WIP of baby socksSpeaking of Sophy, she has been knitting a ton of baby socks recently which have been adorable. The pattern is from Interweave Knits and is totally free (so long as you register at their site). Knowing that I'd be finishing my blanket in a day or two, yesterday, I cast on for the baby socks so that I'd be prepped with a new knitting project when I was finished the blanket. I know I shouldn't overlap projects like that, and clearly the knitting gods knew it too, because my cast-on and join went perfectly so long as you ignore the fact that I wrapped my working yarn around the needles twice and now the whole thing is a mess when I attempt to knit. I am clearly going to have to pull my one and a half rows off the needles so that I can re-cast on. This is depressing to me, but I have nothing but time as I wait for this baby to decide labor is a GO. Also, I've discovered the world of knitting podcasts, and now, while my husband sleeps, I can sit in bed next to him knitting. This was sort of obnoxious as I was finishing the baby blanket, as I had to keep moving the heavy nearly finished blanket around, but it should be fun now that I'm working on the socks.

The Podcasts I like best so far, for all you people who are curious about this type of thing, are Knit Picks and PixiePurls. Pixie Purls is a lot like me in many ways, so listening to her cheery voice talk about things I'm interested in and agree with is wonderful, but she does appear to have stopped the podcasts since the birth of her daughter. I've also been listening to LimenViolet which I find interesting but not exceptional. Christy has also recommended Lion Brand's podcast, but I have yet to give that a try, so I can't tell you whether it's good or not. I'm sure I'll be listening to it soon, however.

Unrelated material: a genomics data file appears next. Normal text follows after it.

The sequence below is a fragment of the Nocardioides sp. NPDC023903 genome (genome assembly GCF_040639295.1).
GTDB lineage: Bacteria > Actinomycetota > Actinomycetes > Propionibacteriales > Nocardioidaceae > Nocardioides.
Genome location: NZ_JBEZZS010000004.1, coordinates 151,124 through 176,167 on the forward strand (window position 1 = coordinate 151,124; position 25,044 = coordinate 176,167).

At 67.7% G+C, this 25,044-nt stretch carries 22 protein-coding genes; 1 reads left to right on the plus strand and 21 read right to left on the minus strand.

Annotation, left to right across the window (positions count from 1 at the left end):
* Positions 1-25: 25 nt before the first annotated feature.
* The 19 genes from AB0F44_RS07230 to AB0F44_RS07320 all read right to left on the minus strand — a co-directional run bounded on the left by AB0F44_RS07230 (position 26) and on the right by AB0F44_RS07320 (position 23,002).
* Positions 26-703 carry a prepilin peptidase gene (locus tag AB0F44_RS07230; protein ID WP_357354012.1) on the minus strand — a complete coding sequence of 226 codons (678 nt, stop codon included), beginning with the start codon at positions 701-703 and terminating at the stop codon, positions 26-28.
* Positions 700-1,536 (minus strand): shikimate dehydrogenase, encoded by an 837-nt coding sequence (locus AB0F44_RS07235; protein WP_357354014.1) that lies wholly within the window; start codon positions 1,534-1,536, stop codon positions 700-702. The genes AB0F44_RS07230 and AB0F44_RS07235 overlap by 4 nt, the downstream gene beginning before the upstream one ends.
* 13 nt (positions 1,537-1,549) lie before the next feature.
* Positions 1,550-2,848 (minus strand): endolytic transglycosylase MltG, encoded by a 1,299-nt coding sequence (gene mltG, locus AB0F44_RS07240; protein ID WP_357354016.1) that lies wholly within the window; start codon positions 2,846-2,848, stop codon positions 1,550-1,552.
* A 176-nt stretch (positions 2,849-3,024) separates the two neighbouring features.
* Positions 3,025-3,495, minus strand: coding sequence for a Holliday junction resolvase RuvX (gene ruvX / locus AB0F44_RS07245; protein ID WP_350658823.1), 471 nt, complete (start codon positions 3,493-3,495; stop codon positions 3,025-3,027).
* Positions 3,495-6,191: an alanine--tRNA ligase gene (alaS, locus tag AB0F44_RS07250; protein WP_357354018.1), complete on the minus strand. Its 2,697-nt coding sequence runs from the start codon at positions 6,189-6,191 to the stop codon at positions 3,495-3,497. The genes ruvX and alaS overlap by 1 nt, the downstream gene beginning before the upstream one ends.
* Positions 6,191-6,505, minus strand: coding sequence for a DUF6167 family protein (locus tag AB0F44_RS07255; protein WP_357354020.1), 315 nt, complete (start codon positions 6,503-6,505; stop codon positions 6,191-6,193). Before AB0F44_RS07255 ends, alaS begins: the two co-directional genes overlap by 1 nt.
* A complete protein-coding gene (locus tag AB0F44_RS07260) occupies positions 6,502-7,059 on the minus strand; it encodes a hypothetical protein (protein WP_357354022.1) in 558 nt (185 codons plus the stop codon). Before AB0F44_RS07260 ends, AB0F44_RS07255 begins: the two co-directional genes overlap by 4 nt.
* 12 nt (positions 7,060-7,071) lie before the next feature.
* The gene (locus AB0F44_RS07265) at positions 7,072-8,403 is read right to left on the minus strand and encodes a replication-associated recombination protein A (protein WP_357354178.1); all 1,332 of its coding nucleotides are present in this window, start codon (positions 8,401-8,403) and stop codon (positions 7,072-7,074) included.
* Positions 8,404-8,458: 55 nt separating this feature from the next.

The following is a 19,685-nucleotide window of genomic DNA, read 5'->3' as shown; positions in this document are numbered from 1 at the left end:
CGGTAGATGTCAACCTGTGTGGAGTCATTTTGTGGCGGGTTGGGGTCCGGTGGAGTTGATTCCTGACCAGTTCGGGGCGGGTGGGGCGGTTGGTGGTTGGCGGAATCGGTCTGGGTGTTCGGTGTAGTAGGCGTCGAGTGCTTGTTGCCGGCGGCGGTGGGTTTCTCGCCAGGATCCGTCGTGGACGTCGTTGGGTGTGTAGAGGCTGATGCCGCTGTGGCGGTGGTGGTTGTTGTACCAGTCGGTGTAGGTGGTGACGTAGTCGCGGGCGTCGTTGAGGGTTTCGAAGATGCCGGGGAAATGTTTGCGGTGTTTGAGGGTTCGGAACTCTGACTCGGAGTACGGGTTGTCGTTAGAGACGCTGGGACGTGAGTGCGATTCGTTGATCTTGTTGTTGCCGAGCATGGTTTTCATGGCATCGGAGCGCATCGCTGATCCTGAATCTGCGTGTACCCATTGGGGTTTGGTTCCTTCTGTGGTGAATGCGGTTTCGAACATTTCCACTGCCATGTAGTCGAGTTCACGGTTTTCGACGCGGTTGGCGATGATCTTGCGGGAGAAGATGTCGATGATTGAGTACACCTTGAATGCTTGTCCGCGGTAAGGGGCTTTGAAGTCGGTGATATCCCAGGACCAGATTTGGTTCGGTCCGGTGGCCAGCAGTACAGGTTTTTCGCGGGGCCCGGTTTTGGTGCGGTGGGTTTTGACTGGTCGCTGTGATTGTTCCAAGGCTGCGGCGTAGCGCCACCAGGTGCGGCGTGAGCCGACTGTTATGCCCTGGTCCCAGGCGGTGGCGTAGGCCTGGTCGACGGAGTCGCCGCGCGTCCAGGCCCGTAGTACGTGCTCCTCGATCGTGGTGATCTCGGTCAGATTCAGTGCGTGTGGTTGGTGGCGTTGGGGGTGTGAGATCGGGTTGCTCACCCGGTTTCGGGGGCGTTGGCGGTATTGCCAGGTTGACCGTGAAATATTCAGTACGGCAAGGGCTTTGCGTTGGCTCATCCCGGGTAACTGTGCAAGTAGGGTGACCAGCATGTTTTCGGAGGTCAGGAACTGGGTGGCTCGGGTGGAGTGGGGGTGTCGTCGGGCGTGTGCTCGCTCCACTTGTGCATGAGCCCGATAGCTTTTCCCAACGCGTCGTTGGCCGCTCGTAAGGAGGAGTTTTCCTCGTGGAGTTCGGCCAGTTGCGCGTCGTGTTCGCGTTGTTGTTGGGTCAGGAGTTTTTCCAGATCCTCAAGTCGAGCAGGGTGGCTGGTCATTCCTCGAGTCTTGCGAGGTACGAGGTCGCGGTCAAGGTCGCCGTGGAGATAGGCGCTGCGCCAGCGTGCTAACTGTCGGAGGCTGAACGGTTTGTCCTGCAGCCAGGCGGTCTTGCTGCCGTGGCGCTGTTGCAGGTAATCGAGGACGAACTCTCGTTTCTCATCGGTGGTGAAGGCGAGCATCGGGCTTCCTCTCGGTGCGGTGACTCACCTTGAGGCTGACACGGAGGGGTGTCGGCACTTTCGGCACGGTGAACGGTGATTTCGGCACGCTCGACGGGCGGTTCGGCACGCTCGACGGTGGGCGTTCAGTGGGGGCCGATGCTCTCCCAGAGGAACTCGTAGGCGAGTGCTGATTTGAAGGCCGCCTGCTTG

Lastly, I thought you might be curious, but I have OTHER craft hobbies. Or one, at least. I have cross-stitching.

Finished Baby Blanket

The picture above is of HOURS AND HOURS AND HOURS of work on a pattern by Mirabilia. I started cross-stitching way before I knit, even, but cross-stitch is a slow and tedious craft. The results are often kitschy and countrified too, which I don't care for anymore. Mirabilia is one of the few exceptions to that, and they have incredibly elaborate patterns, but the more elaborate, the more time it takes to make. I've worked on the piece above, off and on, since I've been married (three and a half years now) and I still haven't even gotten to the main part of the work!

That's it for now. I'll have more information on how the socks are going in my next post, as well as give you some details on my one project at a time theory. That is -- if I haven't gone into labor!

03 June 2008

Simply Sock Yarn package

Today, my mother came over and was gardening at my house, which she loves loves loves to do. She considers my lawn simply another place where she can plant more flowers than she knows what to do with. At one point, I was inside laying about, trying not to feel tired and sore (pregnancy, how glamorous you are) when I heard a knock at my front door. Assuming I had mistakenly locked my mom out of my house, I rushed up and opened the door only to see a different postman than normal with a package in his hand as well as all of my mail.